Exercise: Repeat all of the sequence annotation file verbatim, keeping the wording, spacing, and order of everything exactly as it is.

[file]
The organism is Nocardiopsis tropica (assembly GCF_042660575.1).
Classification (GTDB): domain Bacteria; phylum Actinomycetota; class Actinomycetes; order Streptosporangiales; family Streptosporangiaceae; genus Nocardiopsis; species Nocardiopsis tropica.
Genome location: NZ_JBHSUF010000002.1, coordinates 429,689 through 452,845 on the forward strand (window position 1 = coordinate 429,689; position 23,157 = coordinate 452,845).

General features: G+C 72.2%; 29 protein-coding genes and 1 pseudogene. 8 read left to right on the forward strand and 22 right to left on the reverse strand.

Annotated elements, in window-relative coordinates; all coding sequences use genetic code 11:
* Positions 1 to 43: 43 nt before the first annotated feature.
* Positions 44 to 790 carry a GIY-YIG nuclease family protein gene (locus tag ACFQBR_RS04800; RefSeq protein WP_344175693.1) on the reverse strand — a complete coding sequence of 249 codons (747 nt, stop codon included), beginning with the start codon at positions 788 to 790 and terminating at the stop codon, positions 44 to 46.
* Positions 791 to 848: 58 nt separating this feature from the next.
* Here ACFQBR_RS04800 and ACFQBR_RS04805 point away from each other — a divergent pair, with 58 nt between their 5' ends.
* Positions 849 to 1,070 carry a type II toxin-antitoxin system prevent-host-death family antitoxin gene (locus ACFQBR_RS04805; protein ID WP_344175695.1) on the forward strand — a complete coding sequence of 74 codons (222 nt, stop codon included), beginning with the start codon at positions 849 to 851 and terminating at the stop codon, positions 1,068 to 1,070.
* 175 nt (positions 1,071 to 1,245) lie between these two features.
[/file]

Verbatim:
The organism is Nocardiopsis tropica (assembly GCF_042660575.1).
Classification (GTDB): domain Bacteria; phylum Actinomycetota; class Actinomycetes; order Streptosporangiales; family Streptosporangiaceae; genus Nocardiopsis; species Nocardiopsis tropica.
Genome location: NZ_JBHSUF010000002.1, coordinates 429,689 through 452,845 on the forward strand (window position 1 = coordinate 429,689; position 23,157 = coordinate 452,845).

General features: G+C 72.2%; 29 protein-coding genes and 1 pseudogene. 8 read left to right on the forward strand and 22 right to left on the reverse strand.

Annotated elements, in window-relative coordinates; all coding sequences use genetic code 11:
* Positions 1 to 43: 43 nt before the first annotated feature.
* Positions 44 to 790 carry a GIY-YIG nuclease family protein gene (locus tag ACFQBR_RS04800; RefSeq protein WP_344175693.1) on the reverse strand — a complete coding sequence of 249 codons (747 nt, stop codon included), beginning with the start codon at positions 788 to 790 and terminating at the stop codon, positions 44 to 46.
* Positions 791 to 848: 58 nt separating this feature from the next.
* Here ACFQBR_RS04800 and ACFQBR_RS04805 point away from each other — a divergent pair, with 58 nt between their 5' ends.
* Positions 849 to 1,070 carry a type II toxin-antitoxin system prevent-host-death family antitoxin gene (locus ACFQBR_RS04805; protein ID WP_344175695.1) on the forward strand — a complete coding sequence of 74 codons (222 nt, stop codon included), beginning with the start codon at positions 849 to 851 and terminating at the stop codon, positions 1,068 to 1,070.
* 175 nt (positions 1,071 to 1,245) lie between these two features.